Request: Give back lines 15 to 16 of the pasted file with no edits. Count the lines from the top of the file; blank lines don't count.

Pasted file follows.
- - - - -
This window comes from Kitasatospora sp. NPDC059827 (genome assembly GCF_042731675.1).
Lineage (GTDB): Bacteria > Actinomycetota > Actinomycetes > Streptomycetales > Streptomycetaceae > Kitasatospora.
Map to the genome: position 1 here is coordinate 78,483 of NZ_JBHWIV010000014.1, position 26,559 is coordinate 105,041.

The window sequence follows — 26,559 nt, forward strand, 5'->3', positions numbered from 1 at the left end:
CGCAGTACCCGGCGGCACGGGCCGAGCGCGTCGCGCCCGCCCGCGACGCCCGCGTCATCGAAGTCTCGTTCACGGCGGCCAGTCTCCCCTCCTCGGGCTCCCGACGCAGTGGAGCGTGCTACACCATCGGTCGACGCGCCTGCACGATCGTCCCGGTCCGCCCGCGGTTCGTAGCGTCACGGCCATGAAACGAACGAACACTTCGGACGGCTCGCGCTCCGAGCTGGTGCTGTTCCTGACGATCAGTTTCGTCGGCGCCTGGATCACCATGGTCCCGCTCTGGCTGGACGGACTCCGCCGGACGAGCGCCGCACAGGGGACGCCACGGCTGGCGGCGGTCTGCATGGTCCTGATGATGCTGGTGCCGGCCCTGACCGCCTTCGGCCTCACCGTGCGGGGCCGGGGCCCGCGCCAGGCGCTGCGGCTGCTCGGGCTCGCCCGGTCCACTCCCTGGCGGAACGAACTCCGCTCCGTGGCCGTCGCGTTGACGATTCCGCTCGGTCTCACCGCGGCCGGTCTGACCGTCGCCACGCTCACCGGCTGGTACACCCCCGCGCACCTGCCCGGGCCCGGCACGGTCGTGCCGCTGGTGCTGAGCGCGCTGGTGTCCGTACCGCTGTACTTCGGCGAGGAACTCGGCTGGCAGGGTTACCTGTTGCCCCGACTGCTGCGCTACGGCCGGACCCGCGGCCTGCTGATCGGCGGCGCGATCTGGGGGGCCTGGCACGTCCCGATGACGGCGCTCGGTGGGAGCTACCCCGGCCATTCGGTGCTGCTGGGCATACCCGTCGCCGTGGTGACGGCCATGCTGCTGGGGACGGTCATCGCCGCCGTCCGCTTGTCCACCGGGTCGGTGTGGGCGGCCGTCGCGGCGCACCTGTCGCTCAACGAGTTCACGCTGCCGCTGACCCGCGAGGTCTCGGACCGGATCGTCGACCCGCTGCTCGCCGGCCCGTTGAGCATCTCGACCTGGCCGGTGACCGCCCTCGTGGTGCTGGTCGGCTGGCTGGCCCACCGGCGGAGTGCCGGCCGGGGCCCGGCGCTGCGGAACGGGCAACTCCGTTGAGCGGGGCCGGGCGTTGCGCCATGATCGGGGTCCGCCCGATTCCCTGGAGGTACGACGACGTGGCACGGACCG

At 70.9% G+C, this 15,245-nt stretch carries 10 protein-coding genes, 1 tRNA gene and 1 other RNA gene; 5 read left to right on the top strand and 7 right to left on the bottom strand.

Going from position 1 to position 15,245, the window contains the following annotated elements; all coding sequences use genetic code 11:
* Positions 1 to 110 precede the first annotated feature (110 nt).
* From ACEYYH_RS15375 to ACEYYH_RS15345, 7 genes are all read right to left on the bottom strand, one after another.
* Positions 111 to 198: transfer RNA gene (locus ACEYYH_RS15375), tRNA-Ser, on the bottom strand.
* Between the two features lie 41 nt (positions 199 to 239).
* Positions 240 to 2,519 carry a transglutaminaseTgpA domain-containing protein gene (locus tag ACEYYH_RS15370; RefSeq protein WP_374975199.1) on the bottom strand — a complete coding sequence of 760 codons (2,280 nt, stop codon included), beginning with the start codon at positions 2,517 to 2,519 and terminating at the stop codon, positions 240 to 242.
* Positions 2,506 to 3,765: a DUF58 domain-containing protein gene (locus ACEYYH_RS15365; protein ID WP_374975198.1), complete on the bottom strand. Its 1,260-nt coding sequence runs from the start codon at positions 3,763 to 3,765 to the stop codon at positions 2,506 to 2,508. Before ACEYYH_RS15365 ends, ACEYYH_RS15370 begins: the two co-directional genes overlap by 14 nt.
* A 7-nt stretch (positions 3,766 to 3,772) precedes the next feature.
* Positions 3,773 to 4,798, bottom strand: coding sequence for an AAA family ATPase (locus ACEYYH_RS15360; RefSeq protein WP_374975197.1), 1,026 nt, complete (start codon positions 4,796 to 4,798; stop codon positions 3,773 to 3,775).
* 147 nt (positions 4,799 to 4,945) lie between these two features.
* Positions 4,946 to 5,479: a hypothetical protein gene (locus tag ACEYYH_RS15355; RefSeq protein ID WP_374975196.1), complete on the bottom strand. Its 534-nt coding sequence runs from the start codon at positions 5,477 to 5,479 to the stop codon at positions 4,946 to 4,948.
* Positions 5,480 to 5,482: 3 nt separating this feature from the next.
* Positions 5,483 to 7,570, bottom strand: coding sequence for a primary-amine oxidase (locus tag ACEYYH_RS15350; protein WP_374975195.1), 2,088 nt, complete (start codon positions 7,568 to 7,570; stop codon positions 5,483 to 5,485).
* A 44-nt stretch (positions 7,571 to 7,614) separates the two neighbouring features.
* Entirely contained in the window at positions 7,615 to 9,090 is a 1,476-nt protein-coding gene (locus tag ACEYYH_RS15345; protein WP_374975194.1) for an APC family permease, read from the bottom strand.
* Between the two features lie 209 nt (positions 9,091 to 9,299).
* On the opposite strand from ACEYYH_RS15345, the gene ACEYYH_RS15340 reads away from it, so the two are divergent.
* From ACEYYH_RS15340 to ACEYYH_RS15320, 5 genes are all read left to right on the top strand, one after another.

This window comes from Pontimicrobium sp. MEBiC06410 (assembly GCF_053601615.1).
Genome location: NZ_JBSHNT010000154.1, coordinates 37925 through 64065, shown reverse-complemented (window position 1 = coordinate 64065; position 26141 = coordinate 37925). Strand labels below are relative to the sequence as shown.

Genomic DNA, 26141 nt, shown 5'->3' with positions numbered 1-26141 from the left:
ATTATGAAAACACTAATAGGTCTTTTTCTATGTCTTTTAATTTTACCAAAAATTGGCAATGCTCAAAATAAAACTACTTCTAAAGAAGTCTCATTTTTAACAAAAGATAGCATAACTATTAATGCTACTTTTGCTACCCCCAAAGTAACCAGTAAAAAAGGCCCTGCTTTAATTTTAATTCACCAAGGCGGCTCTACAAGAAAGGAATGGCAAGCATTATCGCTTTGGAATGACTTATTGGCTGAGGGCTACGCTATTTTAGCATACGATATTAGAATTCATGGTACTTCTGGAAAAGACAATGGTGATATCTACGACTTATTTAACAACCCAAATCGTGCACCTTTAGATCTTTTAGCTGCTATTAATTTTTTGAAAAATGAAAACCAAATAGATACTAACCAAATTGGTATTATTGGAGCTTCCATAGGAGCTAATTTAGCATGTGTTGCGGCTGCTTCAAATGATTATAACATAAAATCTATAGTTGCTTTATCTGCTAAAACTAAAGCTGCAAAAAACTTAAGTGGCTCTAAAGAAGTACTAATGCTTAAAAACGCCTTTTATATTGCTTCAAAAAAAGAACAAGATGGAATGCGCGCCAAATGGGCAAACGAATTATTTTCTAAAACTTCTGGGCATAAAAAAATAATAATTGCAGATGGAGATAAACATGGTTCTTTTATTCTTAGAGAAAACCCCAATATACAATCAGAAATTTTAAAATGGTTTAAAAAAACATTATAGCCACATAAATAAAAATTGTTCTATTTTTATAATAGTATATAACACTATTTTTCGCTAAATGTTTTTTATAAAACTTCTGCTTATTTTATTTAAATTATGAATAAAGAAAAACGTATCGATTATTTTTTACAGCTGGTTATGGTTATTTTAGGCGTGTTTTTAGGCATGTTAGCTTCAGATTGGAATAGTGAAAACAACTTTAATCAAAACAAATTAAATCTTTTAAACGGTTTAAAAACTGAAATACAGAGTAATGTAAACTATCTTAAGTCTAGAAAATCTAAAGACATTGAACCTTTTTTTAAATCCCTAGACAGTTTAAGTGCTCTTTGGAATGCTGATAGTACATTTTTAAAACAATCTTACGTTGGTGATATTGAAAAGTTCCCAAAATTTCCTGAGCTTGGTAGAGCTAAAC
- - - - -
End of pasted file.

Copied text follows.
* Positions 3,773 to 4,798, bottom strand: coding sequence for an AAA family ATPase (locus ACEYYH_RS15360; RefSeq protein WP_374975197.1), 1,026 nt, complete (start codon positions 4,796 to 4,798; stop codon positions 3,773 to 3,775).
* 147 nt (positions 4,799 to 4,945) lie between these two features.